At a time when major capacity resources like nuclear and coal power plants are failing to clear competitive capacity auctions, more than 7,820 MW of demand response cleared the latest Pennsylvania-New Jersey Maryland Interconnection (PJM) capacity auction for the 2020/2021 delivery year. The volume of demand response bids was actually lower than the prior year’s auction, since PJM has instituted new capacity performance rules which require all capacity resources to be available to perform whenever called upon. There was more than a little carping from certain communities over this rule change and the resulting lower demand resources bid. Nonetheless, demand resources appear to be one of the rising stars in this digital age and the unsung heroes, or villains, depending on your view of nuclear, coal, and renewables. One example of the untapped potential of demand response is another PJM auction first that allowed participation from “price responsive” demand resources, which are power customers who voluntarily curtail their electric consumption in response to wholesale power price signals.
For folks who are unaware, the PJM regional transmission organization (RTO) operates the world’s largest competitive power market. While some may argue this point, what happens in PJM is a reasonable indication of how energy resources may fare in a fair, but competitive market situation elsewhere. It is interesting to note that a 13% and 38% capacity factor is applied for wind and solar resources, respectively, participating in the market because that is their expected capacity contribution during periods of peak demand. Demand resources receive full credit for their demonstrated capacity. Moreover, demand resources may be existing or repurposed equipment as opposed to new infrastructure requiring massive investment.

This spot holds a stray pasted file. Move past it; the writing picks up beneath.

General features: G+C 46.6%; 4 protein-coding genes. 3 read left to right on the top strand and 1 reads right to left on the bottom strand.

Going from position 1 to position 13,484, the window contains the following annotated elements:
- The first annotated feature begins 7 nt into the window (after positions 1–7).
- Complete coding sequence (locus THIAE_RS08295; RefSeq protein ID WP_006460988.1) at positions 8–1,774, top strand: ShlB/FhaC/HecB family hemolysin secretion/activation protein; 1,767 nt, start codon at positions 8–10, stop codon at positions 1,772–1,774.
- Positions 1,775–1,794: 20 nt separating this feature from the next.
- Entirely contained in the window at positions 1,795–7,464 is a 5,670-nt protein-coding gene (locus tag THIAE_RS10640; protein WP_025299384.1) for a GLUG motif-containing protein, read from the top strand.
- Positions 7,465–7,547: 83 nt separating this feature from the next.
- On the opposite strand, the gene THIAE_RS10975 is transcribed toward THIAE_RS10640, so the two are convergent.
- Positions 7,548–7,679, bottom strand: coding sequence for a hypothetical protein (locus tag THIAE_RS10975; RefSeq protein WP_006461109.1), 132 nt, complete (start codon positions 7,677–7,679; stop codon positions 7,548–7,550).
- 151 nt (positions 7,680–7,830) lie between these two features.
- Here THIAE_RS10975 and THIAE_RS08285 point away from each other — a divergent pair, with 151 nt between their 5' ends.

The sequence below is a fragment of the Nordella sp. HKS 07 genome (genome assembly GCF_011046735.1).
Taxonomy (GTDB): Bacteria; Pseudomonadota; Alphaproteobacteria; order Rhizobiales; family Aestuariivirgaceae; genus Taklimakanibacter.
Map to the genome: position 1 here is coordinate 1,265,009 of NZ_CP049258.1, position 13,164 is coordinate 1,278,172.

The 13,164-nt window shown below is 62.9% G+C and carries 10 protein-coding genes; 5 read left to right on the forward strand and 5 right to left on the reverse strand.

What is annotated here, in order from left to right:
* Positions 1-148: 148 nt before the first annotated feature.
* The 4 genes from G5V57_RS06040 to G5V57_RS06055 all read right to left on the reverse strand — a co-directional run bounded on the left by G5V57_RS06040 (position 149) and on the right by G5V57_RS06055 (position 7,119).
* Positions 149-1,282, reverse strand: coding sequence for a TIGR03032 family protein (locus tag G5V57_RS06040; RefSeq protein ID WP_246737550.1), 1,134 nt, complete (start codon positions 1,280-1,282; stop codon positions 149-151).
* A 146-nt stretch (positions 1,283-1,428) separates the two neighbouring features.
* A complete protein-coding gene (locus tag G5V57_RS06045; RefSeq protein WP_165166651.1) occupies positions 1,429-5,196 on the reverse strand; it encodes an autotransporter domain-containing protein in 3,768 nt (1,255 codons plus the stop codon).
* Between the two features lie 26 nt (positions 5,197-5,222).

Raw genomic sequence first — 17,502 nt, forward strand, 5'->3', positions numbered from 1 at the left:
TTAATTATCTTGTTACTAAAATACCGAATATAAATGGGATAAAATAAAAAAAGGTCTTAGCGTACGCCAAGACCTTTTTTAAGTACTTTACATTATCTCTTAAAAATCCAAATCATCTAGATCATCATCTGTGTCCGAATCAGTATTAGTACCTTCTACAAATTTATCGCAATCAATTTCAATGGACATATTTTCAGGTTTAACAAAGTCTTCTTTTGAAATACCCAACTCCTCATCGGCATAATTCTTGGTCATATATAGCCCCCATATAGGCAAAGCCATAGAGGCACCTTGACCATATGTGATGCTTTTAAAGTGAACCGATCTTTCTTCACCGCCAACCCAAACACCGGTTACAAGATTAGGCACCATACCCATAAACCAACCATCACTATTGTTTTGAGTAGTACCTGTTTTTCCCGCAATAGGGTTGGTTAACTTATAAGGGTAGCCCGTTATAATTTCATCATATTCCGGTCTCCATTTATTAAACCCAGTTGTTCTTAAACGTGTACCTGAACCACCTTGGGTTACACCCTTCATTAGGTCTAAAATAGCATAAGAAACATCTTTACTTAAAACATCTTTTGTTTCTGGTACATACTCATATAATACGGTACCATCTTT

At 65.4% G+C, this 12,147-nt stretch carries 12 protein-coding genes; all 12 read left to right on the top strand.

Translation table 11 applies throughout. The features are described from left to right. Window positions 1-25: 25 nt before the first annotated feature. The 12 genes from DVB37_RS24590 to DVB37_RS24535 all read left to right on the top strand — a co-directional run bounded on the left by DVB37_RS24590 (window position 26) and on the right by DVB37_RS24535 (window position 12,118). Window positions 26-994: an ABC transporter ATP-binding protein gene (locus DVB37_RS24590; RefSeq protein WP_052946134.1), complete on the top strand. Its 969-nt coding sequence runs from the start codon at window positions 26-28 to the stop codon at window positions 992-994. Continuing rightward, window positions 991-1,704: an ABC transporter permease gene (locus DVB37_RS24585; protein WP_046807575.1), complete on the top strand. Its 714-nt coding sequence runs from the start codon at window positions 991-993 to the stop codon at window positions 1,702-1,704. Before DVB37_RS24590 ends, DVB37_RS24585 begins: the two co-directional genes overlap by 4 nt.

The ongoing advancements in electronic technology, the web, communications and the digitalization of the grid are making it ever easier for residential, commercial and industrial customers to become demand resources. Evidence of the market potential was demonstrated by startup company Voltus, Inc., which developed a program platform and signed contracts in less than a year for 400 MW of demand resources with an estimated contracted revenue of $20 million. According to a Voltus press release, the hardware platform supports capacity, energy, and ancillary services demand response at a cost of less than $100 per control device, including end-to-end encryption of telemetry data over a secured cellular VPN. Voltus has contracts with hosts in ISONE, NYISO, PJM, MISO, Texas and California.
Itron, a leading provider of advanced metering and other smart grid technologies recently demonstrated that it believes the demand resource market is ripe for growth and expansion when it agreed to acquire demand response provider Comverge for $100 million. Comverge tapped into the demand for the next wave of energy management systems and cloud-based demand response, efficiency and customer engagement solutions. According to press stories, the Comverge acquisition will allow Itron to help utilities more effectively integrate demand and distributed resources to optimize grid performance and reliability.
I often wonder why utilities have not led the charge on demand response. Utilities are in the perfect position to develop and customize programs that will achieve the exact response needed to provide the greatest value to their systems and customers. Then I remember back to the 1990s and my utility employer’s fairly typical response to utility commission conservation and demand response mandates. Our colorful customer services manager summed it up this way: “How long would McDonalds be in business if it gave away its burgers?” Change takes time, but today it is encouraging to note that more and more smart utilities are thinking—we can give away the regular burger to get the customer on board for a combo package that includes a range of new for-pay services and guaranteed continued business. Great thinking, but hurry up and act, because technology advances keep making it easier for the next startup company to provide those burgers to your customers and steal away your business. Either way, demand response can compete on a level playing field and be a long-term winner.